This disc is miraculous. It demonstrates unquestionably that the blues can be a vibrant, living musical form. The guitar licks and the song forms are each unique, with none of the common tactic of putting new words to essentially old music. The musicianship is good, but straightforward. The lyrics are simple but clever. Also, and most importantly, the lyrics (for the most part) convey a powerful message and the songs are sung with heartfelt emotion. There are a couple of fun romps (Fried Potatos and Persimmon Song), but in the main the songs bemoan the state of the world (sometimes with humor, as in Your Cousins on Cops) and our place in it. It's a rare disc that is moving, fun, and set to a pulse-pounding beat and slide guitar. For my taste, too many modern blues albums unimaginatively redo songs written decades ago. Some of those albums are good, but this disc takes the blues sentiment and thoughtfully and creatively applies it to our post-modern, post common sense life accompanied with music that is great to hear. My favorite songs are Everybody's Getting Paid But Me, John Hughes, Worn Out Shoe, and Your Cousins on Cops. Don't hesitate to buy this disc.
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1 of 1 people found the following review helpful
4.0 out of 5 stars Foot Stompin December 13, 2009
By P. Wolf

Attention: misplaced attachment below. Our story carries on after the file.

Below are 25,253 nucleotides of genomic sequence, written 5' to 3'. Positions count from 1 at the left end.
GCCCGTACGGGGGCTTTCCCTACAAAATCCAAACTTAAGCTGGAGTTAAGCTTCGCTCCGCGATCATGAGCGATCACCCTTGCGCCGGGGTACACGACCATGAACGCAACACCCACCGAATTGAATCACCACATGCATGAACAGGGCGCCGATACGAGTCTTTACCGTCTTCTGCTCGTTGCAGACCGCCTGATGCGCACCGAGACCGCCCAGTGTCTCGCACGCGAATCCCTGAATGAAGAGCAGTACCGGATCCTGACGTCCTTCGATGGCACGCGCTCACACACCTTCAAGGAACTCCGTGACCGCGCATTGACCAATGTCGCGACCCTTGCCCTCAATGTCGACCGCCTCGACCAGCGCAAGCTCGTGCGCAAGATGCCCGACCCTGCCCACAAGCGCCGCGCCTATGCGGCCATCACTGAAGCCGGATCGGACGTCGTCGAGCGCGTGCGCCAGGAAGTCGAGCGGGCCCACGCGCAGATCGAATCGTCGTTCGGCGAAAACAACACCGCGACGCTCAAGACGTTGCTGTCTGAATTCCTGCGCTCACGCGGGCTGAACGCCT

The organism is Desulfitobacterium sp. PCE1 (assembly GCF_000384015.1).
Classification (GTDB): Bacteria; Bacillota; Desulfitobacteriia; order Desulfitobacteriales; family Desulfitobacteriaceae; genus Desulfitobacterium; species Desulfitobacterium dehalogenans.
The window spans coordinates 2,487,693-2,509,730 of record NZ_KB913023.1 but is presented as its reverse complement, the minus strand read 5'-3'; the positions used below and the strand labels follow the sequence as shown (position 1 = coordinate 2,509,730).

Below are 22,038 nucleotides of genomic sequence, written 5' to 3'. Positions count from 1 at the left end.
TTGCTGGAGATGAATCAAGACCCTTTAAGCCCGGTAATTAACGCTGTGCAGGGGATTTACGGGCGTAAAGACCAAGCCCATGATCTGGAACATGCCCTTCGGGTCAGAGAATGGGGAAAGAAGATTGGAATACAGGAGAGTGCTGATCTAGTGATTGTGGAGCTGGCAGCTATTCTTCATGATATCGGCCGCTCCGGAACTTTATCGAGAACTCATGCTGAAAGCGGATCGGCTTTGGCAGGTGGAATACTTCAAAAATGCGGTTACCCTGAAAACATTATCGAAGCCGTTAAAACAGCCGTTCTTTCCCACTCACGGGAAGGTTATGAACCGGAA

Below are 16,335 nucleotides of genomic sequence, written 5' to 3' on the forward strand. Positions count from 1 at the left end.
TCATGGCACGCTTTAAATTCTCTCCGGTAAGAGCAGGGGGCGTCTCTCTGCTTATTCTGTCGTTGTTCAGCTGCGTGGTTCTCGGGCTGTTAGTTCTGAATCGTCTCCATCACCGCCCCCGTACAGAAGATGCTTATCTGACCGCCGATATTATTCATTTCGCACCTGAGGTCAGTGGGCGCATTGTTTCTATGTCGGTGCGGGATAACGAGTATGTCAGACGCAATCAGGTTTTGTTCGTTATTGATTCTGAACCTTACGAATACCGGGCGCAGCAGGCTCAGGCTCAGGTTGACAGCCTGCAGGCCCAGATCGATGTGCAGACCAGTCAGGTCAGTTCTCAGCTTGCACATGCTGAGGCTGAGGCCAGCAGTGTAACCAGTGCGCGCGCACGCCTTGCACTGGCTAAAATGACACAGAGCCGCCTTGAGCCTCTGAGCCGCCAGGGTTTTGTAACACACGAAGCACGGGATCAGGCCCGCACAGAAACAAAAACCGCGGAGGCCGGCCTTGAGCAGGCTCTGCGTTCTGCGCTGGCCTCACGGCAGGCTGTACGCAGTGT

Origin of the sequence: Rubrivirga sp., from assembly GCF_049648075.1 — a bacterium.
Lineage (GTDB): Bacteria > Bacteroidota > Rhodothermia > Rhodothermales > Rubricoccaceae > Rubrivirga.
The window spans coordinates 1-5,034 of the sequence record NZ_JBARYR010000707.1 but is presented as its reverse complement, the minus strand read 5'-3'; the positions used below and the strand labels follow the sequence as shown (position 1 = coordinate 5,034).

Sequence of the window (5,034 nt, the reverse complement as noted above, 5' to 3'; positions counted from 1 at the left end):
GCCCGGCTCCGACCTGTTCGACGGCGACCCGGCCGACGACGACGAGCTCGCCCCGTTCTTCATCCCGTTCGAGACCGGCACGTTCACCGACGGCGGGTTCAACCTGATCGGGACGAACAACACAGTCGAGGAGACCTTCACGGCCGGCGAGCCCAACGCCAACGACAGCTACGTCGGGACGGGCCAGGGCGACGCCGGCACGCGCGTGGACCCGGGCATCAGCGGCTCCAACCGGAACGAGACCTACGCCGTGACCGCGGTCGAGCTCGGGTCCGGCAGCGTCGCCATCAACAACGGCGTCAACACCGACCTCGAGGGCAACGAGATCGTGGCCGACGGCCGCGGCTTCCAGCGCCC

Format:Audio CD|Verified Purchase
The Reverand and his crew are different, and they are fun. Certainly nothing to relax by. A few selections on this album are very socially issue conscious.
Like "Can't Pay the Bill",a working man's plea for good health because he has to work to pay the bills, and can't afford medical expenses.
I will say, given the steady heavy rhythms,a little bit of The Reverend and his Big Damn Band go a long way.
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1 of 1 people found the following review helpful
5.0 out of 5 stars Worth It For Two Songs Alone! April 10, 2012
Format:Audio CD
I especially enjoyed "Your Cousin's On 'Cops'" and "Walmart Killed The Country Store"--these two songs alone are worth the price of The Whole Fam Damnily. It must be frustrating for the people at Gracenote and iTunes to classify these two songs, whether they should be blues, rock or even comedy. The rest of the album exhibits Reverend Peyton at his best when it comes to playing the resonator guitar. The last time I had seen one of those on a music album was on Dire Straits' 1985 cover for "Brother In Arms".